Although, DLHS-3 is the last available district level, nationwide, cross-sectional data in India, it limits author’s ability to establish severe and adverse effects of early pregnancies on maternal and child health. The long-term health consequences of adolescent pregnancy on mother and child, could not be incorporated into the study due to the unavailability of data. Since the data is cross-sectional in nature, it does not allow for proper ascribing of causality and associations between explanatory variables and pregnancy outcome [33]. The broad definitions of “complications during pregnancy”, “complications during delivery” and “negative/adverse pregnancy outcome” in the data may not provide actual prevalence. Further, self-reported diseases prevalence suffers from recall bias and is subjected to women’s level of knowledge and willingness to report [34]. Hence, the negative outcome of pregnancy may be over or underestimated. Since present analyses are based on women’s report of complications rather than clinically confirmed complications, these definitions may have low validity for estimates of the prevalence of clinically relevant conditions [35].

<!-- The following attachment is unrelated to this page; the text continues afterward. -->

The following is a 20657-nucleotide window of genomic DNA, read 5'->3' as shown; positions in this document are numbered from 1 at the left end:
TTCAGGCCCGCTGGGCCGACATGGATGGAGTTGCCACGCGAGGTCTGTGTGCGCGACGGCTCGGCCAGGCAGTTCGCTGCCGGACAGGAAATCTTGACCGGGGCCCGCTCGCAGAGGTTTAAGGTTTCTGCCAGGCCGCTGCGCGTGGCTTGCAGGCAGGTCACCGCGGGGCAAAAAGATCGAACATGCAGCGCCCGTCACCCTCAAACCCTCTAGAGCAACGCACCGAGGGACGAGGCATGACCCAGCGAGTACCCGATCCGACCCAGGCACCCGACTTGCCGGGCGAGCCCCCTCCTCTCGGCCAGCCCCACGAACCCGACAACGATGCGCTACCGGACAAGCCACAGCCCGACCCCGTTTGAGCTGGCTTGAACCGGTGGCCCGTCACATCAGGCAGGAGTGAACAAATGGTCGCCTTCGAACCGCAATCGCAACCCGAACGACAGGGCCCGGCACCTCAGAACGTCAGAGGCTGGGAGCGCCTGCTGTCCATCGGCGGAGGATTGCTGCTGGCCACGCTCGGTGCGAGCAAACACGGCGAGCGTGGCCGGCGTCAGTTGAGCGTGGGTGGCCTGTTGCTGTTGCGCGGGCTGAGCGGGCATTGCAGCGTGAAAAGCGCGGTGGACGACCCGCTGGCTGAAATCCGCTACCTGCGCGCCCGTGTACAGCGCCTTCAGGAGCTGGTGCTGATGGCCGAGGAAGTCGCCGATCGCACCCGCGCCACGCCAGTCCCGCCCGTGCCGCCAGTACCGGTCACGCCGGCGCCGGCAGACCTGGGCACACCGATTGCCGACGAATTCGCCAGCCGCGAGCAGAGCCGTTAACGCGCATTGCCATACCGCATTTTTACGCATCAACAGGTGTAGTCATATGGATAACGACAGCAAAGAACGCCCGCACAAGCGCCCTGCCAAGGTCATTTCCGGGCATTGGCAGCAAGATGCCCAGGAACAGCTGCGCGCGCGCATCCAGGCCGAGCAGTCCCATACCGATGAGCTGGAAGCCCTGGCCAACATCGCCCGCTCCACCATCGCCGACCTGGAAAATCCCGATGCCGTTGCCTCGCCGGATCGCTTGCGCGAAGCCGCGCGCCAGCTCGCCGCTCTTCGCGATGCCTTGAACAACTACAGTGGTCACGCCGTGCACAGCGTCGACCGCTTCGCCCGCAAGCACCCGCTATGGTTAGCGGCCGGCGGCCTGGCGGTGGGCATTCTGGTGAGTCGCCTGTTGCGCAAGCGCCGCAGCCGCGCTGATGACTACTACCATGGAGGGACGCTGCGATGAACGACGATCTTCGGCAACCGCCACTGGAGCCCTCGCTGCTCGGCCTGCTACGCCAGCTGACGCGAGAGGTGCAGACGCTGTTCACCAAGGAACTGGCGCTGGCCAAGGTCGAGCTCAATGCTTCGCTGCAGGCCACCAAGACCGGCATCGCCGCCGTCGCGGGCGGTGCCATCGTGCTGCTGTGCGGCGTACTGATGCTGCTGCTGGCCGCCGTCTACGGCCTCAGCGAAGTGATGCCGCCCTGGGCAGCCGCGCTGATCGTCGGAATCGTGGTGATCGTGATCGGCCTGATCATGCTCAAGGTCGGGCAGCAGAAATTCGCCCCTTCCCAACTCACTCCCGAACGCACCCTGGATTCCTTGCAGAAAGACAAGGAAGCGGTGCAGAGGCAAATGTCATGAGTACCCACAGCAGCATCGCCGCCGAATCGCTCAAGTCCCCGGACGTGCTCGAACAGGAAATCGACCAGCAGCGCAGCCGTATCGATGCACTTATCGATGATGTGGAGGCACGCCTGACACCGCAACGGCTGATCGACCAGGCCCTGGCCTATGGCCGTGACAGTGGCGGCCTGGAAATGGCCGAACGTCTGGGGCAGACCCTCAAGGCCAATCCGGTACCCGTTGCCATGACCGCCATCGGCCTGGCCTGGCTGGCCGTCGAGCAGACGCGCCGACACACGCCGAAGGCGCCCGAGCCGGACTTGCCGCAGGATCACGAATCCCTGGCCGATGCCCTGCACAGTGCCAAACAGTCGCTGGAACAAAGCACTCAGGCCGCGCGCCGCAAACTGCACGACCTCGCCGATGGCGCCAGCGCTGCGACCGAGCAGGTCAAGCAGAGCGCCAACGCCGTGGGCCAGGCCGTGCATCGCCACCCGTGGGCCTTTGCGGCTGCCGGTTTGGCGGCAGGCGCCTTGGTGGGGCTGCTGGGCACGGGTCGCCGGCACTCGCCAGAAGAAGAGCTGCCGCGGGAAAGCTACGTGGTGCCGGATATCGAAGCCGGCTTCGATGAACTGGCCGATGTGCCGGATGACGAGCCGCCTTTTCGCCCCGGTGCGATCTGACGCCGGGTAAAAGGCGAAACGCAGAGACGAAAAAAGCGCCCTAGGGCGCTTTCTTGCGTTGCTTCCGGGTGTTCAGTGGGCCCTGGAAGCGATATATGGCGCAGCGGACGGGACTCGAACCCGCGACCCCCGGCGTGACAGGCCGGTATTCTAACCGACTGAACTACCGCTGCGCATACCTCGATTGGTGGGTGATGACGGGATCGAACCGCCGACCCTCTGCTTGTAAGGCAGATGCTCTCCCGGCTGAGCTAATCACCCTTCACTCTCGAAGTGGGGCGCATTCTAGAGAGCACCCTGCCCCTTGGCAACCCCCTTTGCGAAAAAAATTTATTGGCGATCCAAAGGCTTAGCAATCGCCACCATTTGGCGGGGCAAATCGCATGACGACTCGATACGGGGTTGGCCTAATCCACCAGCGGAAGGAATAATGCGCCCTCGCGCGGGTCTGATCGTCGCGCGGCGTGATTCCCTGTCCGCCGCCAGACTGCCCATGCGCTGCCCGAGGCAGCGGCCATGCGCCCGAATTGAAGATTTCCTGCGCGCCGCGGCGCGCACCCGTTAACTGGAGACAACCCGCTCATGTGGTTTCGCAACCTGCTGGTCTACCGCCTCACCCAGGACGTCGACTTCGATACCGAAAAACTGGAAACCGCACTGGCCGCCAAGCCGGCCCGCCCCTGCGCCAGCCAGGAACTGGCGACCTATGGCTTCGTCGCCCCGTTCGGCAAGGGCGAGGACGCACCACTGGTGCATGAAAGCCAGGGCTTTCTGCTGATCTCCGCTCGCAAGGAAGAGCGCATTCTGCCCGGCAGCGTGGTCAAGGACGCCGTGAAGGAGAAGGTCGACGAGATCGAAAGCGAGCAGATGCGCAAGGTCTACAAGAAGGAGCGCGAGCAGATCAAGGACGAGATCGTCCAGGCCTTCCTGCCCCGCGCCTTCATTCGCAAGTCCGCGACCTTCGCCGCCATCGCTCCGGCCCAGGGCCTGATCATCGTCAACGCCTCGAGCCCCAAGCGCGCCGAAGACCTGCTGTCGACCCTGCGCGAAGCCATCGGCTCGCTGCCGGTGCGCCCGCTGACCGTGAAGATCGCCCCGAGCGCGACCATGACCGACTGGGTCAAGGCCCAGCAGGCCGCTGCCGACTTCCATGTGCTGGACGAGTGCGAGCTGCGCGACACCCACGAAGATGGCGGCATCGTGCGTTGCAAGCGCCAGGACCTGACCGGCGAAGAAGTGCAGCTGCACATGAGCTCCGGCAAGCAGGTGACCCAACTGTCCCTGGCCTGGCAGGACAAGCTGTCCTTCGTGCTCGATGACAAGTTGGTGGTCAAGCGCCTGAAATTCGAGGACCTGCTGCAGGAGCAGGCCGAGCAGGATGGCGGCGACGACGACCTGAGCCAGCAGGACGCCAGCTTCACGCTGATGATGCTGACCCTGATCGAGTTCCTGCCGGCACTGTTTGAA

Conclusion

The prevalence of stillbirth and abortion is much higher among adolescent married women as compared to adult women in India. The study shows that prevalence of stillbirth is higher among adolescent women who have not received proper ANC advice and among those who have not experienced delivery done by any assistance or by an instrument. Hence, proper monitoring of ANC services and the assistance received for delivery by adolescent pregnant women is urgently needed to improve maternal health and to reduce neonatal mortality rate in India.

The results indicate that program and strategies at the national level need to be implemented to protect the reproductive rights of adolescent women, especially those from the disadvantaged background, and to screen their health problems (due to early pregnancy) in India. The provision of sex education in schools might contribute to increased knowledge of contraception, increase the ability to negotiate for contraceptive use, and, perhaps, contraceptive effectiveness among adolescents.